Greetings as 2017 brings more sobering news from Topeka. Lawmakers are scrambling to make sense of the fiscal situation that continues to grip the state budget. More dollars are being drained from KDOT leaving the remainder of T-WORKS projects unfunded.
As you’ve no doubt read, Kansas faces a current year fiscal hole of some $340 million (with no more money available to take from KDOT after already taking over $500 million for this year’s budget) and a deficit nearly double that for FY 18. Governor Brownback gave lawmakers his budget recommendations for the next two fiscal years again calling for every penny that could constitutionally be transferred from KDOT (i.e., all of the sales tax revenue) to be used to fill the budget deficit. In addition to taking over $500million each year in sales tax dollars dedicated for transportation, the Governor’s budget proposal also called for raising consumption taxes on alcohol and tobacco, selling off tobacco settlement funds intended for children’s education, borrowing from other funds and not making debt payments on money owed to the state’s retirement plan.
And the news got worse last week at the Senate Transportation Committee where KDOT officials reported the result of draining the sales tax revenue from transportation. The T-WORKS program called for $8 Billion in transportation expenditures over 10 years, approximately $800 Million/year in preserving and improving our system. Newly confirmed KDOT Secretary Richard Carlson informed lawmakers that only $43 million will be let preserving the highway system in the coming year. And over $500 million in T-WORKS enhancement projects have been shelved. If KDOT was delivering an obituary for T-WORKS, the only details left out were where to send memorial contributions.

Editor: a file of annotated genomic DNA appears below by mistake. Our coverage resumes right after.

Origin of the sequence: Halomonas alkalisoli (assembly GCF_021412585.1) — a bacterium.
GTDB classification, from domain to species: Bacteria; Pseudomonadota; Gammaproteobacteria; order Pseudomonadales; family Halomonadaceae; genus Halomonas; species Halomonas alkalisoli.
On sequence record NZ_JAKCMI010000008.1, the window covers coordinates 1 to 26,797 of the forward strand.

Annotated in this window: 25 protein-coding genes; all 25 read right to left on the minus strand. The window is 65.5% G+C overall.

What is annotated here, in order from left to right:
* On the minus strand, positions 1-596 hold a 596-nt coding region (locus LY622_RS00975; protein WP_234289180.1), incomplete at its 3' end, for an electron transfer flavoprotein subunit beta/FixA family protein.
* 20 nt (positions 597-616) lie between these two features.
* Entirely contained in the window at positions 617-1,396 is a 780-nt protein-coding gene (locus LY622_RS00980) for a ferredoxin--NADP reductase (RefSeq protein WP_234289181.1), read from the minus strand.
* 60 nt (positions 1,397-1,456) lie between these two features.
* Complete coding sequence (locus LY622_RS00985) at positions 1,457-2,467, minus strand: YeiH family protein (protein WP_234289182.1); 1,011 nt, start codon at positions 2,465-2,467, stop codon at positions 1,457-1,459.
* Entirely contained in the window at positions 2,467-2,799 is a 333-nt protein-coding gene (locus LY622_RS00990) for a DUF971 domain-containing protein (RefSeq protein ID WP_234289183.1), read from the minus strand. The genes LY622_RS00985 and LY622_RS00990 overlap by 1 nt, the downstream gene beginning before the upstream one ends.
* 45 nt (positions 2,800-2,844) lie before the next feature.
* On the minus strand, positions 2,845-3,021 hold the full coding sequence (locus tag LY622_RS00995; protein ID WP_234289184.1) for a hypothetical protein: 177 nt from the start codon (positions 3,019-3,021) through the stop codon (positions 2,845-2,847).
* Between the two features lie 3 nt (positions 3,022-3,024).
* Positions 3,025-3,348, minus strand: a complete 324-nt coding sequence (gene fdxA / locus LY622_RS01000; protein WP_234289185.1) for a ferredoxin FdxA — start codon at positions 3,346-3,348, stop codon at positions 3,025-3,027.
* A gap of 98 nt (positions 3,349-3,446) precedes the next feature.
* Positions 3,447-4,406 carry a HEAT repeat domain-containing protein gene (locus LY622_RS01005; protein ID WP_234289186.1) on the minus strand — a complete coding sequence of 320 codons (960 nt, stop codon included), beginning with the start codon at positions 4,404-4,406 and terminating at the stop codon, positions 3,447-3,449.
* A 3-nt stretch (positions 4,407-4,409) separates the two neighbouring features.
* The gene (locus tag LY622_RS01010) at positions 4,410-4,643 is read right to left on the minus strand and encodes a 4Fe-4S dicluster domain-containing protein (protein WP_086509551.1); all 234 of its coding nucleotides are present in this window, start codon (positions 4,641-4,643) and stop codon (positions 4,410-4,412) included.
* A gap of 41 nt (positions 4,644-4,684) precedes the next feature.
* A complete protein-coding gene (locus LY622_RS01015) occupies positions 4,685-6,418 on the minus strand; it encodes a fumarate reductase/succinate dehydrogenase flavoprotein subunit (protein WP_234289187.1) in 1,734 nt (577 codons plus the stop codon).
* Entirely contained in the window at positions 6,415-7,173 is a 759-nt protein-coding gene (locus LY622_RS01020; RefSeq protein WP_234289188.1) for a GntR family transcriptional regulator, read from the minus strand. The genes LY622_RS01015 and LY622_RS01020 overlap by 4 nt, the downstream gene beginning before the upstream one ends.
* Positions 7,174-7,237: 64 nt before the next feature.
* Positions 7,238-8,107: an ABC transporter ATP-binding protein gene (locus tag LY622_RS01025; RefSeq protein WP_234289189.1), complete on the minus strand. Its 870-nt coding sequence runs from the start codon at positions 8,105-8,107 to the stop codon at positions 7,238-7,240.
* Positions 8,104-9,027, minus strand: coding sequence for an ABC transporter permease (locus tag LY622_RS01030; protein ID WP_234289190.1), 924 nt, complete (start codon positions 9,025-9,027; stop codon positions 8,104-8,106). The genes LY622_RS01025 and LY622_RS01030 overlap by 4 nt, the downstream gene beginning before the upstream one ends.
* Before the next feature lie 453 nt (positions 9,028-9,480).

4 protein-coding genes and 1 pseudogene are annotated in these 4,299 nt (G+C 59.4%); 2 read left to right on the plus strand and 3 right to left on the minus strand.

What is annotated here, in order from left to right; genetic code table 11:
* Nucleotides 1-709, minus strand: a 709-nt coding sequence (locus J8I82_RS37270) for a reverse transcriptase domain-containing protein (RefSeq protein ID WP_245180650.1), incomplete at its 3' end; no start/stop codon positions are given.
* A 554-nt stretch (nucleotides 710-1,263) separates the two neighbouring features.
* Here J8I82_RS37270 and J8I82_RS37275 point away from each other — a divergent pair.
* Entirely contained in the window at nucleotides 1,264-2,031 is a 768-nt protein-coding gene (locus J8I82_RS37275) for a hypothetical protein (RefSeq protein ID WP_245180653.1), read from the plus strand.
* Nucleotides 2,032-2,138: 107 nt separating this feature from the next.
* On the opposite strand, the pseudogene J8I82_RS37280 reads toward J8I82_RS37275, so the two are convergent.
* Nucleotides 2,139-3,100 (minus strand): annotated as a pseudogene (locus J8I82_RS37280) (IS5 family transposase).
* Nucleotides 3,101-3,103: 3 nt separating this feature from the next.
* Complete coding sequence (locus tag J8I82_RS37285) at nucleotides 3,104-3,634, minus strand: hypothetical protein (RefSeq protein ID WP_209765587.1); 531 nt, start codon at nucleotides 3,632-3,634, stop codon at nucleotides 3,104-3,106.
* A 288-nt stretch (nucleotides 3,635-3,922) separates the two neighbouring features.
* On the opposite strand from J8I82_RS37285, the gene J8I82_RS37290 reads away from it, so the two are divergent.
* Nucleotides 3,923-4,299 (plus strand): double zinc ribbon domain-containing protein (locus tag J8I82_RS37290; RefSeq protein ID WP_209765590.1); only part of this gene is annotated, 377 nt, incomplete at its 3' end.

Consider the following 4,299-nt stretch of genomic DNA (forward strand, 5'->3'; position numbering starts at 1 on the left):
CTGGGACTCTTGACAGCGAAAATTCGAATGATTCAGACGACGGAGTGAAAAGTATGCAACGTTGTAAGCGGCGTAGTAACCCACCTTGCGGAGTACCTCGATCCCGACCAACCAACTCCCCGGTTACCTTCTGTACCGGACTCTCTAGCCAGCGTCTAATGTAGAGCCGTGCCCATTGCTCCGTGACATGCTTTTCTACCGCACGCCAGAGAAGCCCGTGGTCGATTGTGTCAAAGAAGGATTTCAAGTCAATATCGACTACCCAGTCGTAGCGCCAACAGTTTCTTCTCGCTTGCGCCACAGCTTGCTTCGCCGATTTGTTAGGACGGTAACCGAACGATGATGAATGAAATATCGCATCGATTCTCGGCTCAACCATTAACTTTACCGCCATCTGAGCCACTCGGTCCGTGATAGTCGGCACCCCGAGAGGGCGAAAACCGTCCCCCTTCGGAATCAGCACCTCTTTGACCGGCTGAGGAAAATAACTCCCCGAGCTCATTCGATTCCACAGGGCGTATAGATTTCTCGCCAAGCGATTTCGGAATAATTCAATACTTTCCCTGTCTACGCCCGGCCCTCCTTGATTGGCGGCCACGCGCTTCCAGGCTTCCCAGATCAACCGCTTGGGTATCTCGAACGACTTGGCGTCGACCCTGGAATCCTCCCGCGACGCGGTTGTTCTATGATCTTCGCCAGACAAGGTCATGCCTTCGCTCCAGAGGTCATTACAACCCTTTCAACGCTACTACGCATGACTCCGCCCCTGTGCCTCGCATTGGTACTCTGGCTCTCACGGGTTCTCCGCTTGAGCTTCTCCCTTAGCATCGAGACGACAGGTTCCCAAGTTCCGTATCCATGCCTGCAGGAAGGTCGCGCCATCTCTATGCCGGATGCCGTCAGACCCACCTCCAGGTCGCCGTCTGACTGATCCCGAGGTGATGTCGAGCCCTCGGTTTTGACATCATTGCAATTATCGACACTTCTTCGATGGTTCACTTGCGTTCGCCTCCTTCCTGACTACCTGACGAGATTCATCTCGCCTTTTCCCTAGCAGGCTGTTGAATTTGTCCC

It is beyond sobering. If this situation isn’t corrected, Kansas roads will deteriorate to the same condition as they were in the late1980’s when Governor Mike Hayden got the Comprehensive Highway Program enacted. The damage that’s being done with the steady financial drain from the highway fund will not only result in poor road conditions, it means hundreds of millions of dollars a year aren’t circulating in the Kansas economy through workers’ wages, equipment and materials purchases and income and sales tax payments. The ripple effect will keep the Kansas economy stagnant.
But the good news – yes, there is some– is that newly elected state legislators are NOT embracing the options the Governor laid out. Many of the men and women serving in the Kansas Legislature understand that transportation is also a JOB CREATION program and if we don’t stem the continued drain from KDOT, the jobs and economic growth that result from these investments will NOT occur.